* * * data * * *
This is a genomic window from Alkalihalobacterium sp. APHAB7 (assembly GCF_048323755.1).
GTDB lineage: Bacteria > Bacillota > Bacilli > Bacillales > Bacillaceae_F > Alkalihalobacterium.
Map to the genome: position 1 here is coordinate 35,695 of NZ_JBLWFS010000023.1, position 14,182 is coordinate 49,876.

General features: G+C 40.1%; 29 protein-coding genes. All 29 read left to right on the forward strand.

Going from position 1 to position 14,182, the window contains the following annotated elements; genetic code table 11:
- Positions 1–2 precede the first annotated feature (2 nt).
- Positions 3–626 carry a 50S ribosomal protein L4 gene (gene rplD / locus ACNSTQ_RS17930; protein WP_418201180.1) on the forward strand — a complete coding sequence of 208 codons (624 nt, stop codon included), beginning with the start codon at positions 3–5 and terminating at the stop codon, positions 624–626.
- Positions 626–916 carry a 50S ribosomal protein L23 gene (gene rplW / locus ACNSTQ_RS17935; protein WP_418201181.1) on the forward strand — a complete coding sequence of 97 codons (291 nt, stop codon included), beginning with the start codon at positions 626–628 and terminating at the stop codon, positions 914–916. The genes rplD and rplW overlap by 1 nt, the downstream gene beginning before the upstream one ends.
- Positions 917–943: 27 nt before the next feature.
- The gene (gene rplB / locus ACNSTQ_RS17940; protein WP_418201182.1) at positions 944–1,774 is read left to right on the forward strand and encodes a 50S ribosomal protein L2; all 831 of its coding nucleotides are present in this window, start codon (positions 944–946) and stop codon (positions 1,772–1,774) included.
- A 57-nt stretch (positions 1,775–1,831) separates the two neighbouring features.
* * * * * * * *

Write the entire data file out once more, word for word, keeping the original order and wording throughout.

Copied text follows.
This is a genomic window from Alkalihalobacterium sp. APHAB7 (assembly GCF_048323755.1).
GTDB lineage: Bacteria > Bacillota > Bacilli > Bacillales > Bacillaceae_F > Alkalihalobacterium.
Map to the genome: position 1 here is coordinate 35,695 of NZ_JBLWFS010000023.1, position 14,182 is coordinate 49,876.

General features: G+C 40.1%; 29 protein-coding genes. All 29 read left to right on the forward strand.

Going from position 1 to position 14,182, the window contains the following annotated elements; genetic code table 11:
- Positions 1–2 precede the first annotated feature (2 nt).
- Positions 3–626 carry a 50S ribosomal protein L4 gene (gene rplD / locus ACNSTQ_RS17930; protein WP_418201180.1) on the forward strand — a complete coding sequence of 208 codons (624 nt, stop codon included), beginning with the start codon at positions 3–5 and terminating at the stop codon, positions 624–626.
- Positions 626–916 carry a 50S ribosomal protein L23 gene (gene rplW / locus ACNSTQ_RS17935; protein WP_418201181.1) on the forward strand — a complete coding sequence of 97 codons (291 nt, stop codon included), beginning with the start codon at positions 626–628 and terminating at the stop codon, positions 914–916. The genes rplD and rplW overlap by 1 nt, the downstream gene beginning before the upstream one ends.
- Positions 917–943: 27 nt before the next feature.
- The gene (gene rplB / locus ACNSTQ_RS17940; protein WP_418201182.1) at positions 944–1,774 is read left to right on the forward strand and encodes a 50S ribosomal protein L2; all 831 of its coding nucleotides are present in this window, start codon (positions 944–946) and stop codon (positions 1,772–1,774) included.
- A 57-nt stretch (positions 1,775–1,831) separates the two neighbouring features.